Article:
Public, private, hybrid, multi, VOIP, SIP… there aren’t many developments in the technology world that have generated quite as much jargon as the Cloud.
Now that around 78% of UK businesses have adopted at least one cloud-based platform or service, it’s important to understand what these terms mean and what the various forms of cloud can do for your business.
Public clouds are what most people imagine when they hear the term 'cloud computing'. A public cloud is a shared network which exists on the premises of your cloud provider (such as Onecom). Even though you’re using a ‘shared’ space to store your data, your data and applications remain hidden from other cloud customers.
You will typically have access to your information in a public cloud on a self-service basis through a portal that you will log into, like a web browser.
Private clouds can contain data, software and applications only accessible by you – one single organisation. They're tightly controlled and highly customisable and you can tailor the environment very closely to your needs, to save costs.
They don't necessarily need to be located in your workplace either – private clouds can exist off-site in third party data centres.
Some businesses may not be keen to move all systems and data across to a public cloud, which is why hybrid clouds (a mix of both public and private-based clouds) remain popular. You can use the private cloud to process information securely and the public cloud for hosting publicly available data and share large amounts of resources. This way, your business can enjoy faster data transfer whilst having increased privacy for the areas needed.
Multi cloud is when you take advantage of more than one cloud service. A multi-cloud environment could be all private, all public or a combination of both.
You might use a multi-cloud environment to distribute computing resources, store more data or if you want to reduce the risk of downtime and data loss.
Our Onecom OneCloud platform is multi cloud at its best. It’s a single space where you can access and manage all of your technology solutions – from cloud telephony to collaboration tools and contact centre solutions.
Download our complete guide to MultiCloud here.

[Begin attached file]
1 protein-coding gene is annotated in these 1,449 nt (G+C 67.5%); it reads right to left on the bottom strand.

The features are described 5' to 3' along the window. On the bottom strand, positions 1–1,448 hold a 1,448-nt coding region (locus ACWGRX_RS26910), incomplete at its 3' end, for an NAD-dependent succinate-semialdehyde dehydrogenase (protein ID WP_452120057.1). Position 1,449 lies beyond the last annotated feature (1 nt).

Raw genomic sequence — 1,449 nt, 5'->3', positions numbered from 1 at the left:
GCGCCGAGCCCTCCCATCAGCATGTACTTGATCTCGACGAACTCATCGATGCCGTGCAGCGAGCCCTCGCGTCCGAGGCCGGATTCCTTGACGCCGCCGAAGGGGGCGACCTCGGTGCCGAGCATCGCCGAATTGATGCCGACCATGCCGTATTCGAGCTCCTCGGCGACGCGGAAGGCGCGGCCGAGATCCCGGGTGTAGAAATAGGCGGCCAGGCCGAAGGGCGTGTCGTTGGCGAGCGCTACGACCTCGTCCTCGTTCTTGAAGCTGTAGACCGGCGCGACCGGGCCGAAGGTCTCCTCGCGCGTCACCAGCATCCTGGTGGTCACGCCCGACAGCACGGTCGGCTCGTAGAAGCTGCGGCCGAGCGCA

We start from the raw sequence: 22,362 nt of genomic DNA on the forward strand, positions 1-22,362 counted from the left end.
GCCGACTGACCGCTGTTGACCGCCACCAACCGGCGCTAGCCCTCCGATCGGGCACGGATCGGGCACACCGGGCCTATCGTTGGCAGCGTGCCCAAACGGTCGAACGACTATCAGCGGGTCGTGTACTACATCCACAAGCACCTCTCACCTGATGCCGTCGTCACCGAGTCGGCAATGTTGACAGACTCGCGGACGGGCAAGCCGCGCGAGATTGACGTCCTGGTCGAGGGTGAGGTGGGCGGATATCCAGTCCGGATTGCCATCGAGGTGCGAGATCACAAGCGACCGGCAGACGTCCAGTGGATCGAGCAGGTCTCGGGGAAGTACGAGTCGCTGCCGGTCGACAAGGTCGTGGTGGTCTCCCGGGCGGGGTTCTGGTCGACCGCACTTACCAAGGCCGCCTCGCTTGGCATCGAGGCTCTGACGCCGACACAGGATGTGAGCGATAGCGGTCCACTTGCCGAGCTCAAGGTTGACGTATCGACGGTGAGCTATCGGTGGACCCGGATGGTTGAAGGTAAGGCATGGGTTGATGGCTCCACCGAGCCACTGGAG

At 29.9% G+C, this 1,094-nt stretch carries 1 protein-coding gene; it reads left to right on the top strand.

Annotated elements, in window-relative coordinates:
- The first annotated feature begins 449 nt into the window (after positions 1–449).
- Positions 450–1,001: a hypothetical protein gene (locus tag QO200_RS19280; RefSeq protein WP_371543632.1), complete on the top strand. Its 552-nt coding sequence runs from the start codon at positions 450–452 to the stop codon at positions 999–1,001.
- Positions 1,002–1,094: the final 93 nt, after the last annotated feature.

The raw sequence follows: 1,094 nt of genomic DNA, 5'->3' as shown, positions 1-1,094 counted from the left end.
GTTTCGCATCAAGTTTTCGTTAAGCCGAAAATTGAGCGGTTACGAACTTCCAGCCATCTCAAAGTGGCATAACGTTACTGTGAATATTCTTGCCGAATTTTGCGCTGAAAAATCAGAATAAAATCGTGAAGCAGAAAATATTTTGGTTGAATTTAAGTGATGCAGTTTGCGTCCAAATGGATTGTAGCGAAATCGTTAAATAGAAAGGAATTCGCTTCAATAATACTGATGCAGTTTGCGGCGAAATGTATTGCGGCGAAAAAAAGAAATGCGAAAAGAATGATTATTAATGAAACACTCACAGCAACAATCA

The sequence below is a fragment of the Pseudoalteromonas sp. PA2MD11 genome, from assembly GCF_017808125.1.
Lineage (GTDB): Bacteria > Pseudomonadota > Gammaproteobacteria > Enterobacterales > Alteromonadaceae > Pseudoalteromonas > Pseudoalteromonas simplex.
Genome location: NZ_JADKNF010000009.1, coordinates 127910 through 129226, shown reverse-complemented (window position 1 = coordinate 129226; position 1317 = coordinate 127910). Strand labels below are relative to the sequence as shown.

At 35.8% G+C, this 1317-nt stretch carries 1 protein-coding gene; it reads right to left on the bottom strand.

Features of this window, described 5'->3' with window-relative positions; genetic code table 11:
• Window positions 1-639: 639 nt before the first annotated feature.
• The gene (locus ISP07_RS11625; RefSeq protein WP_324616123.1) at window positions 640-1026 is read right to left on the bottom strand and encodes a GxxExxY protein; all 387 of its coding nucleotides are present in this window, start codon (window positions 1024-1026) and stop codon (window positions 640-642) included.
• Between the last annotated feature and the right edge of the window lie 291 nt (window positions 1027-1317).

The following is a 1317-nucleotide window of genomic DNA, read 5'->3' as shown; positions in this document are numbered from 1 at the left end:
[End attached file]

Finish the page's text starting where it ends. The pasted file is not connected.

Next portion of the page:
Cloud service Models
Software as a Service
Software as a Service or SaaS is a cloud service model that allows you to access software applications hosted over the internet using your provider’s browser. Software is typically licensed on a subscription basis and then hosted from a central base.
Infrastructure as a Service
IaaS delivers IT infrastructure over the internet. Your computer power and disk space are accessed through a private network which provides hardware, memory, data storage and network connectivity.
IaaS works on a pay-as-you-go basis so that you’re only paying for what you’re using.
Platform as a Service
PaaS is a combination of SaaS and IaaS where you rent the hardware, operating systems, storage and network as well as the servers and applications. It allows you to have more control over your computing and allows developers to create web or mobile apps and to customise the IT infrastructure to suit your needs.
Depending on your business requirements, you may just use one of these or a combination of all three. Go to our Business Cloud page for more information.
When a company expands beyond a single location, it needs a geographically large network to connect all of those offices. That network is what we call the WAN – Wide Area Network.
SD-WAN (Software Defined – Wide Area Networking) refers to the use of software to control network connectivity and traffic across the WAN using the most efficient routes.
SD-WAN is designed to fully support applications hosted in public or private clouds.
It can enable you to manage your entire extended network, regardless of location – which might be multiple offices or remote workers’ devices. Think of it a bit like a personal Wi-Fi router that connects your entire organisation and all of your locations. If you need to add a new device, you can just plug it in (remotely), and all your network systems and protocols will be fully loaded and ready to go.
VoIP stands for Voice over Internet Protocol and is an internet-based call system. This technology is flexible, secure and has in-built disaster recovery to ensure you can connect to your telephony system no matter where you’re working from. As long as you have access to a computer or smart device and Wi-Fi or 4G/5G, you’re connected.
Better still, it can be customised entirely around your business needs – for instance by directing calls to wherever staff happen to be when the phone rings.
It’s ideal for supporting your remote or hybrid workforce, where staff can take calls as if they were sat at their desk in the office. All without costly call forwarding to mobile phones.
Session Initiation Protocol or SIP for short is a type of technology that lets you make calls over the internet.
It works by sending messages from one SIP address to another. These messages are typically voice calls, however it can also power video calling and instant messaging.
A traditional phone system consists of these three parts:
- PBX (Private Branch Exchange) - your on-premises system that manages your calls
- PRI (Primary Rate Interface) lines - lines that connect calls to the PSTN
- PSTN (Public Switched Telephone Network): the network that routes calls to their destination
SIP calling is much more efficient than traditional phone systems, as it removes the need for PRI lines. A SIP trunk (a phone line that uses the SIP protocol) is installed over your internet connection using the cloud. It then uses this internet connection to connect your PBX to the PSTN.
To put it simply, SIP uses the cloud to combine voice and data into one network.